Extra tip: We’re not calling out any fun-sized ladies, but get your partners to go as low as possible when taking your #OOTDs as that will help to elongate your legs and make you look taller in pictures.

Top-down

Image: Shariffah Nadia/Butler Magazine

Taking a photo from the top-down involves you looking down, not upon others, but on the subject from a higher level. This works best for photos involving stairwells or buildings with beautiful ground level architecture like the example above. Top-down is also an alternative word for a”flat lay” image, which is to essentially lay items on a flat surface and have someone take a shot of them whilst standing on higher ground; using this method of photo-taking is perfect for food editorials. 

Flat lay tip: The easiest way to elevate your photo game is to simply keep your phone angle above but levelled with the subject. Don’t be afraid to go as high as possible, but at all times, do ensure you’re on stable ground.

Tip 3: Don’t get complacent

Recall how you only took one shot after thinking it was perfect, but then came to the realisation that your thumb was covering the lens; this is why you should never assume that you captured the moment perfectly in one shot. If you are photographing something in motion, tap and hold down the capture “button” for a burst of shots.

Extra tip: Achieve a long exposure outlook by swiping up the image, scrolling to the right and choosing ‘long exposure’ like the example below.

Image: Shariffah Nadia/Butler Magazine

 

Tip 4: Natural light is the best light

 

Image: Shariffah Nadia/Butler Magazine

With all the editing apps readily available on the play store, it’s undeniable how we’d heavily rely on them over trying to capture a perfect raw image. To achieve that, tap on the subject and slide your finger up or down to adjust the photo brightness like the example above.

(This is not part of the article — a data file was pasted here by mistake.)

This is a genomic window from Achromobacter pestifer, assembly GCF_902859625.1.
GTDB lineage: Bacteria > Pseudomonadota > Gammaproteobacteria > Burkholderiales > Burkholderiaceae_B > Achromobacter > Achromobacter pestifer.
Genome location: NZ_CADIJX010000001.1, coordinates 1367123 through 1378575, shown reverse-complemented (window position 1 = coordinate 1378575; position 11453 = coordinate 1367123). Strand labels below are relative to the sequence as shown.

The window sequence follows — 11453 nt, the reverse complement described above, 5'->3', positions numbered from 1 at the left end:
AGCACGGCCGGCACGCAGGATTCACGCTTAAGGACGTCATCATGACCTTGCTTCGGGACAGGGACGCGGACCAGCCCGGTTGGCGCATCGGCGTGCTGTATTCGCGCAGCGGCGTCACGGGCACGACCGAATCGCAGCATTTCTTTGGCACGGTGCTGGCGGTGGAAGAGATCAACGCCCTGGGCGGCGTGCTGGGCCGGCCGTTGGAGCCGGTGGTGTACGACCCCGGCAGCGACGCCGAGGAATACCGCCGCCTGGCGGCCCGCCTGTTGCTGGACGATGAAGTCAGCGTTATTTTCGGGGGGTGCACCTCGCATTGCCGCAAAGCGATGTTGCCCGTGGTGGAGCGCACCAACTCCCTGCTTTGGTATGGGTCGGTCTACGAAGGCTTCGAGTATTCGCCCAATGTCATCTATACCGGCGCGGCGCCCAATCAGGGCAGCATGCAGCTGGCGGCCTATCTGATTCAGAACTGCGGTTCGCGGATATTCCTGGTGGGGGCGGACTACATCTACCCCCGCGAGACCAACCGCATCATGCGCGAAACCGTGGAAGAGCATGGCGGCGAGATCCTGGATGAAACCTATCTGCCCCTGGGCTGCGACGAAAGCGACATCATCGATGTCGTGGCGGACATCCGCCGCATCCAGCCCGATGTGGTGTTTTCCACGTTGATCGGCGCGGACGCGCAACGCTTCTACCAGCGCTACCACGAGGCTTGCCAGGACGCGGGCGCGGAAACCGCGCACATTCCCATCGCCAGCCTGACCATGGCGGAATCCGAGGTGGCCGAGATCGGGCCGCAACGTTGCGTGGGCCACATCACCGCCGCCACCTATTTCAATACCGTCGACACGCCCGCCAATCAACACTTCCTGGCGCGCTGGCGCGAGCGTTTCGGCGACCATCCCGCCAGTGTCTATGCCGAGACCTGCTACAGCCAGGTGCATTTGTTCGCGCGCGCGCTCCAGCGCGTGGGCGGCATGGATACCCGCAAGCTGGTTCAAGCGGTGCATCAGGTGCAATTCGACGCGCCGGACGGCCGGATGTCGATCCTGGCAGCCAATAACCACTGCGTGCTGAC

Apart from that, it’s best to locate the sun before shooting. It may feel nice to have the glowing sun right behind you, but this will only make one look like a dark silhouette. Instead, go against the sun and let the rays glow up the subject.

Extra tip: Be conscious of shadows and look out for window lights and shades to get rid of distracting shadows, or find harsher light to make interesting, dramatic shadows like the example below.

Image: Ezra Bailey/Getty Images

Tip 5: Be creative

Image: @yafiqyusman

As humans, it’s habitual to want to replicate a shot taken by a professional after seeing it gaining thousands of likes on Instagram. Whilst that probably seems to be the best-selling shot, it doesn’t entirely have to be the only way to shoot the same subject. Instead, explore different angles or look around you for other opportunities to think out of the box. 

With reference to the image above, experiment with using different props for your shot. There isn’t exactly a limit to the number of props you can use, even if it’s with kitchen utensils. More importantly, be creative and be open to trying because as the saying goes, “You’ll never know if you never try.”

Extra tip: Above all, whilst you are scouring for new positions to shoot, please do not endanger or get yourself arrested for going beyond a restricted area.

Feature image taken from Anton Petrus/Getty Images

About Author /

A funsize explorer with an endless adventure list, her off-days are spent travelling around the red dot with her camera. Heritage trails, quaint cafes, you name it; she'll take you on an adventure to make your weekends less mehhhh!